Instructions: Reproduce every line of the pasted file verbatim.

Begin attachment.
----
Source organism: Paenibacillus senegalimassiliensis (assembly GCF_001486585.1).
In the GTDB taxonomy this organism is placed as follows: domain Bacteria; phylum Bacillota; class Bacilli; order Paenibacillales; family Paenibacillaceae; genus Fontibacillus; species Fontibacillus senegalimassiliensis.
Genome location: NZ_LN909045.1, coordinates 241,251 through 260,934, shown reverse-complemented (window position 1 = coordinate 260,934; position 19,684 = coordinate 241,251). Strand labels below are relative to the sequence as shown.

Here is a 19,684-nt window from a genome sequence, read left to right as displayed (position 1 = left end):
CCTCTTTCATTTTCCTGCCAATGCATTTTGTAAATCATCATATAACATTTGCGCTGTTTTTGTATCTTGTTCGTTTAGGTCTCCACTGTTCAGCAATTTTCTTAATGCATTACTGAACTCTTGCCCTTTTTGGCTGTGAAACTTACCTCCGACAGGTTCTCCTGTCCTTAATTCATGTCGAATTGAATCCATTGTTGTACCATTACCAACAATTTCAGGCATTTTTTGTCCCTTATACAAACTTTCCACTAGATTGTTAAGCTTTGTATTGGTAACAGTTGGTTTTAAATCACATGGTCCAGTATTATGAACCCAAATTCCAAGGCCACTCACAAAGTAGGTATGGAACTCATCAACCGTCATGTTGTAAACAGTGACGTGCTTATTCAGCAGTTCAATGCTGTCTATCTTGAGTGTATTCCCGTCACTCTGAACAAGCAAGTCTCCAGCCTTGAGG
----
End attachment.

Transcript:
Source organism: Paenibacillus senegalimassiliensis (assembly GCF_001486585.1).
In the GTDB taxonomy this organism is placed as follows: domain Bacteria; phylum Bacillota; class Bacilli; order Paenibacillales; family Paenibacillaceae; genus Fontibacillus; species Fontibacillus senegalimassiliensis.
Genome location: NZ_LN909045.1, coordinates 241,251 through 260,934, shown reverse-complemented (window position 1 = coordinate 260,934; position 19,684 = coordinate 241,251). Strand labels below are relative to the sequence as shown.

Here is a 19,684-nt window from a genome sequence, read left to right as displayed (position 1 = left end):
CCTCTTTCATTTTCCTGCCAATGCATTTTGTAAATCATCATATAACATTTGCGCTGTTTTTGTATCTTGTTCGTTTAGGTCTCCACTGTTCAGCAATTTTCTTAATGCATTACTGAACTCTTGCCCTTTTTGGCTGTGAAACTTACCTCCGACAGGTTCTCCTGTCCTTAATTCATGTCGAATTGAATCCATTGTTGTACCATTACCAACAATTTCAGGCATTTTTTGTCCCTTATACAAACTTTCCACTAGATTGTTAAGCTTTGTATTGGTAACAGTTGGTTTTAAATCACATGGTCCAGTATTATGAACCCAAATTCCAAGGCCACTCACAAAGTAGGTATGGAACTCATCAACCGTCATGTTGTAAACAGTGACGTGCTTATTCAGCAGTTCAATGCTGTCTATCTTGAGTGTATTCCCGTCACTCTGAACAAGCAAGTCTCCAGCCTTGAGG